19.     Klockgether T. Ataxias. Diagnostic procedure and treatment, Nervenarzt. 2005 Oct; 76(10):1275-83; quiz 1284-5.[Abstract]

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21.     Friedreich's ataxia. [Internet]. Wikipedia, the free encyclopedia; 2008. [Updated 2008 Feb]. Available from: http://en.wikipedia.org/wiki/Friedreich_ataxia.

22.     Polo JM, Calleja J, Combarros O, Berciano J. Hereditary ataxias and paraplegias in Cantabria, Spain an epidemiological and clinical study. Brain. 1991: 114; 855-66.

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الملخص العربى

 

وبائيات مرض الرنح فى إقليم الخارجة بالوادى الجديد- مصر

 

قد تمت هذه الدراسة من خلال مسح ميدانى شامل لأبناء منطقة الخارجة بالوادى الجديد لدراسة نسبة حدوث مرض الرنح.

تمت دراسة اثنين وستون ألف وخمسمائة ثلاث وثمانون فردا حيث تم فحص هؤلاء الأفراد بواسطة ثلاثة أخصائيين أمراض عصبية من خلال المنازل( كل المنازل) وقد تم فحص الحالات المشتبه أصابتها بمرض الرنح بواسطة ثلاثة استشاريون للأمراض العصبية بمستشفى الخارجة العام ثم تم نقل هؤلاء المرضى لجامعة أسيوط حيث قام ثلاثة آخرون من استشاريون الأمراض العصبية بفحص هؤلاء المرضى كل على حدة وقد تم عمل أشعة بالرنين المغناطيسى على المخ لهؤلاء المرضى.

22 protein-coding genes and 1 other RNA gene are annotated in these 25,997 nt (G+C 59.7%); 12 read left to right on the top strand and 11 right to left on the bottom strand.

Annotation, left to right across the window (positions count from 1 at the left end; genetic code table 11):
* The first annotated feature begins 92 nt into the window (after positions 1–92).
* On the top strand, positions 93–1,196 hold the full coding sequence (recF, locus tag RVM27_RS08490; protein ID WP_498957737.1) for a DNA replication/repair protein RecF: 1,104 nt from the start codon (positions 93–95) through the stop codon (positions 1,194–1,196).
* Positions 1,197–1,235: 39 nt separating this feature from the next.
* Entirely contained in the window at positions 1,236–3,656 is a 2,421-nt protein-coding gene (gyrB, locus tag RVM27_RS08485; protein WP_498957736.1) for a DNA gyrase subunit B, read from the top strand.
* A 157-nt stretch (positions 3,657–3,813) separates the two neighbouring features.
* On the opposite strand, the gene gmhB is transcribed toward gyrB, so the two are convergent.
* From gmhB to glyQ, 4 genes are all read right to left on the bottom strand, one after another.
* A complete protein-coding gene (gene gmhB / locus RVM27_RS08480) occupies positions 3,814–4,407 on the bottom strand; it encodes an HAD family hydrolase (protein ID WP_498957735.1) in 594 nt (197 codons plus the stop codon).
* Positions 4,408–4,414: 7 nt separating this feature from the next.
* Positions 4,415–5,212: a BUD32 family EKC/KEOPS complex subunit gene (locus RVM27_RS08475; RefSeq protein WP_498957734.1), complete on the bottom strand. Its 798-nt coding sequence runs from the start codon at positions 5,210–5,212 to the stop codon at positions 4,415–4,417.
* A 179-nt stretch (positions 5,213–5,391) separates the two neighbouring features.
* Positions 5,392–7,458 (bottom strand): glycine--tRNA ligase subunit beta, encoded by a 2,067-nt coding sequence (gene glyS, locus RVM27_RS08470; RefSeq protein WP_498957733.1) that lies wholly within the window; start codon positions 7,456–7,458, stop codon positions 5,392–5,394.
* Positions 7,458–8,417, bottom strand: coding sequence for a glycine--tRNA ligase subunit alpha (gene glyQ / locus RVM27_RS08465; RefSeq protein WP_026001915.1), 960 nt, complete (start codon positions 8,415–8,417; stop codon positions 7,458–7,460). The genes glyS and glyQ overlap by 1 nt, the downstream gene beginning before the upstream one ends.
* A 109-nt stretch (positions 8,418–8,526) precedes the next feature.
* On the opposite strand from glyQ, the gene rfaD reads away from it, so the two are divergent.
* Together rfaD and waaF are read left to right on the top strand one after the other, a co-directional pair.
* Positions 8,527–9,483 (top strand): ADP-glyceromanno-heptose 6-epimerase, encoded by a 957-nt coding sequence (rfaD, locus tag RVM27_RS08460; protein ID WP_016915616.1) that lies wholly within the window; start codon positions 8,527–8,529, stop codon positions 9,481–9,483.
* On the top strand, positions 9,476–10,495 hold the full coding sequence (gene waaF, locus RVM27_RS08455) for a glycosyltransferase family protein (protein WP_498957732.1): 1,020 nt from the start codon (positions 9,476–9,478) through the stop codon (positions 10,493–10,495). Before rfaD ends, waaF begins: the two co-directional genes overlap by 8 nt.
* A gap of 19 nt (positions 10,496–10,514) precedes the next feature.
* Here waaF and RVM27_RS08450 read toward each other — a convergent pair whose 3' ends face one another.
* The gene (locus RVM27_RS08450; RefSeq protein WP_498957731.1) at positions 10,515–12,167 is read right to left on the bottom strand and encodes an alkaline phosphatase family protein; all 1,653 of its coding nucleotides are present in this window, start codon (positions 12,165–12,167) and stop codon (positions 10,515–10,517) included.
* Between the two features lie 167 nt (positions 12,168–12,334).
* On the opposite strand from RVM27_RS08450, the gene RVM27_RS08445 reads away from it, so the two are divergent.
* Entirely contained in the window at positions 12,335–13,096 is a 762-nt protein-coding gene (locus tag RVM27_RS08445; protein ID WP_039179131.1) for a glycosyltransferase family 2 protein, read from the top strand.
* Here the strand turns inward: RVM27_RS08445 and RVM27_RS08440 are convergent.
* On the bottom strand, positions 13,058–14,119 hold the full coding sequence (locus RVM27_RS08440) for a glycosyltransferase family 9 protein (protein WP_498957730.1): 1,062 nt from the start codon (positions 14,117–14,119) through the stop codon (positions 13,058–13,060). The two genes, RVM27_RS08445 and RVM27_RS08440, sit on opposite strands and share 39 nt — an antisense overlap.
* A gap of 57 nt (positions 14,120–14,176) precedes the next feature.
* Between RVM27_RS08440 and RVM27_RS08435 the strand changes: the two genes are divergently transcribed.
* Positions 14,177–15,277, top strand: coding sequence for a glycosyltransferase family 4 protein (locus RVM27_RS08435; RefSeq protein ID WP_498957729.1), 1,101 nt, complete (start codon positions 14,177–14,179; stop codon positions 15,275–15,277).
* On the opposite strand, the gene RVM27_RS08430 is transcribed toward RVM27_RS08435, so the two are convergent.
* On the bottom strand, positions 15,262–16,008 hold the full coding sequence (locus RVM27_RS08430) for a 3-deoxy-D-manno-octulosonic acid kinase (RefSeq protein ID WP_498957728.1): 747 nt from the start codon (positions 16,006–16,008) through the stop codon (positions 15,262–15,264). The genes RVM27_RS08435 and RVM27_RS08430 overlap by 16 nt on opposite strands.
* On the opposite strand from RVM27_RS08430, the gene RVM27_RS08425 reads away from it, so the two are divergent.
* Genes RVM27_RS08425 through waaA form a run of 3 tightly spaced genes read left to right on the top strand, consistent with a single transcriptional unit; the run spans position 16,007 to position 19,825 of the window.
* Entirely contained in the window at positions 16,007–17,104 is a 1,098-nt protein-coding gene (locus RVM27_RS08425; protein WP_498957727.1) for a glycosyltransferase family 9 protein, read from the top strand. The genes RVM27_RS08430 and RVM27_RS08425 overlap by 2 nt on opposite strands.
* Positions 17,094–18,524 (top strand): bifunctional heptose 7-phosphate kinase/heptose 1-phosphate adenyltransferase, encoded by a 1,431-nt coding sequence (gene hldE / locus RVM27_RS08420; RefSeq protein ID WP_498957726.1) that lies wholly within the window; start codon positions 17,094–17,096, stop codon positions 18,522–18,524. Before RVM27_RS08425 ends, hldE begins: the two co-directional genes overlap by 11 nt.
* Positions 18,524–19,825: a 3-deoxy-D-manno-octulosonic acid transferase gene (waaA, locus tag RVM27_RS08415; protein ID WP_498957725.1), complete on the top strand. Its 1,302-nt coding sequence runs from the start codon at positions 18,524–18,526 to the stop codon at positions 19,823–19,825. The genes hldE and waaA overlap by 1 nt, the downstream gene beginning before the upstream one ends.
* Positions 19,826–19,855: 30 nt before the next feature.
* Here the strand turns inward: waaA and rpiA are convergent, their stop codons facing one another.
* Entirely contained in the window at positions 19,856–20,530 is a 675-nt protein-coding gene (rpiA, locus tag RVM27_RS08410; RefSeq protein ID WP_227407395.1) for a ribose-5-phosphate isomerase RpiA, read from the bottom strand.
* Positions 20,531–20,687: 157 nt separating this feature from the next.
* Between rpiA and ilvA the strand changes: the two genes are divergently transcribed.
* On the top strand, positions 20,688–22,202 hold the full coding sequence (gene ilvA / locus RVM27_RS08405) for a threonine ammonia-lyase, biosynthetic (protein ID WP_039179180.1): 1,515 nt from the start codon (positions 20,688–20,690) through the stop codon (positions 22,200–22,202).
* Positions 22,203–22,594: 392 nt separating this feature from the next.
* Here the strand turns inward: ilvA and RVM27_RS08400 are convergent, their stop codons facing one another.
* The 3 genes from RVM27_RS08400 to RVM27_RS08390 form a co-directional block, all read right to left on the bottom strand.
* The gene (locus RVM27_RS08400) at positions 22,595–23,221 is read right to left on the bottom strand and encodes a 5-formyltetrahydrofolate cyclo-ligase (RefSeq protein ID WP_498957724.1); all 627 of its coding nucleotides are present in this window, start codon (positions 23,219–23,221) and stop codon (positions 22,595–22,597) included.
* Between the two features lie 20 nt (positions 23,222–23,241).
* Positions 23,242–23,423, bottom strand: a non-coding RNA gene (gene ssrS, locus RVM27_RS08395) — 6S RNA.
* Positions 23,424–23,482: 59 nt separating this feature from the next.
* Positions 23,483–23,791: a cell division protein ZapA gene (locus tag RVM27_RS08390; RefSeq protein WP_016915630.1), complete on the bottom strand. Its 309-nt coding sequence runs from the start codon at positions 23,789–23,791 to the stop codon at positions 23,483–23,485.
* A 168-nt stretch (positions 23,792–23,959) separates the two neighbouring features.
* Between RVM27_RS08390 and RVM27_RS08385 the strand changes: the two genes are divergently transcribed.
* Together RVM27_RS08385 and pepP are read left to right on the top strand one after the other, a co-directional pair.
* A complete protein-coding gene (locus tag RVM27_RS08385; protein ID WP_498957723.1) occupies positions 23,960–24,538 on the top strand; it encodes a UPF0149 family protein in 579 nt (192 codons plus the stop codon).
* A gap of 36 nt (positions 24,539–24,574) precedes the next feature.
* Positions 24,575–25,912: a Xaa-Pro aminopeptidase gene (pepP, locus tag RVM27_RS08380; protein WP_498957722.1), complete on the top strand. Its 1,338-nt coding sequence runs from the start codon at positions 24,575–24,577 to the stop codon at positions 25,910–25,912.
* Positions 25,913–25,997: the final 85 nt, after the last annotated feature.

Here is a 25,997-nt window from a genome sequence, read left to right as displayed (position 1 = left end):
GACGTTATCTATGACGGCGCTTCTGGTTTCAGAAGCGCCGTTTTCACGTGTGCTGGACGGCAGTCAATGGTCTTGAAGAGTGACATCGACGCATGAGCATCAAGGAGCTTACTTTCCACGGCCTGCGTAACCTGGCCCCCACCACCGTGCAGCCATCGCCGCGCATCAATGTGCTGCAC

أوضحت الدراسة: عدد المرضى المصابون أربعة وعشرين مريضا و أن نسبة الإصابة بهذا المرض تمثل  38.34/ 100,000 

وقد كانت أكثر نسبة من هذا المرض ممثلة فى صورة الرنح الناتج من الإصابة بالسكتة الدماغية ثم الشلل الدماغى الممثل فى صورة رنح  ثم الرنح الغير مصنف ثم الرنح الناتج من الالتهابات بالمخ ثم الرنح المسمى بـ  Friedreich's ataxia